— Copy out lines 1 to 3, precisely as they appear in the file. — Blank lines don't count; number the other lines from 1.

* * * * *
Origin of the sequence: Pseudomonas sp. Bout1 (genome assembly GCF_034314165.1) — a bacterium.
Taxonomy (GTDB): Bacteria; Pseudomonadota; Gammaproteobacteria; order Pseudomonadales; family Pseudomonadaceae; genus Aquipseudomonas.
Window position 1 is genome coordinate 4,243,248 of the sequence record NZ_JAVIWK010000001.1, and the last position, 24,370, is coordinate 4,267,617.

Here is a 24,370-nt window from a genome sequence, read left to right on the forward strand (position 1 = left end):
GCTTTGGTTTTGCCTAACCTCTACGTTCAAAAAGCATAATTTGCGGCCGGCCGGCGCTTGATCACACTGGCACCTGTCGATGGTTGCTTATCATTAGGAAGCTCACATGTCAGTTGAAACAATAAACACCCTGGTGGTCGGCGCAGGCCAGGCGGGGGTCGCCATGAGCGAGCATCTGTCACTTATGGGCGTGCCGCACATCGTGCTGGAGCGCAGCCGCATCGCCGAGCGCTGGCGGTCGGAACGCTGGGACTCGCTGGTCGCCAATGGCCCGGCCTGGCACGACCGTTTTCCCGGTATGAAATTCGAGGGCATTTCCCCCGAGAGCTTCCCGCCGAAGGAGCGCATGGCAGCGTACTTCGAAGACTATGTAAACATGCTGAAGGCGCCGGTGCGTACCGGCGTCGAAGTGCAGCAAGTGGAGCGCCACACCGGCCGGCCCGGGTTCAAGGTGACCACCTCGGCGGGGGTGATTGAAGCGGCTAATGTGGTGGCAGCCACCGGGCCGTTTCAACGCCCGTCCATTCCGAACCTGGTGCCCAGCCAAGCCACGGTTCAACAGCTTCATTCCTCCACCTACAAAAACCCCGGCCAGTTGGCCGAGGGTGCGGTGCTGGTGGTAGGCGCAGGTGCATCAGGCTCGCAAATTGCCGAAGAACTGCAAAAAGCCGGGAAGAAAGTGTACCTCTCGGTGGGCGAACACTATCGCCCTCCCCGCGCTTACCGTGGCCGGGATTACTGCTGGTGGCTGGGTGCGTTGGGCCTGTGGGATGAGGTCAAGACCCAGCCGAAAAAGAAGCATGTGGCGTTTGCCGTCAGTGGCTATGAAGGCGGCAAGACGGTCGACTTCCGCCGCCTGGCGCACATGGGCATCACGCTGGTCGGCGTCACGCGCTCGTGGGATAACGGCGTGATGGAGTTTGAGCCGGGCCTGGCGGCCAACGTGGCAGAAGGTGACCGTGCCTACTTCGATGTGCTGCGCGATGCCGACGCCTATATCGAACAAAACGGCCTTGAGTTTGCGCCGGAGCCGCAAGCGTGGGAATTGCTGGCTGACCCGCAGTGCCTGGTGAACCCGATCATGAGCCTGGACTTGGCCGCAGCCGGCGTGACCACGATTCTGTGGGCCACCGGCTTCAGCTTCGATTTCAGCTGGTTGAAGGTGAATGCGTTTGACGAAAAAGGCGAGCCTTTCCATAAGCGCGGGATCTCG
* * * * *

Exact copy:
Origin of the sequence: Pseudomonas sp. Bout1 (genome assembly GCF_034314165.1) — a bacterium.
Taxonomy (GTDB): Bacteria; Pseudomonadota; Gammaproteobacteria; order Pseudomonadales; family Pseudomonadaceae; genus Aquipseudomonas.
Window position 1 is genome coordinate 4,243,248 of the sequence record NZ_JAVIWK010000001.1, and the last position, 24,370, is coordinate 4,267,617.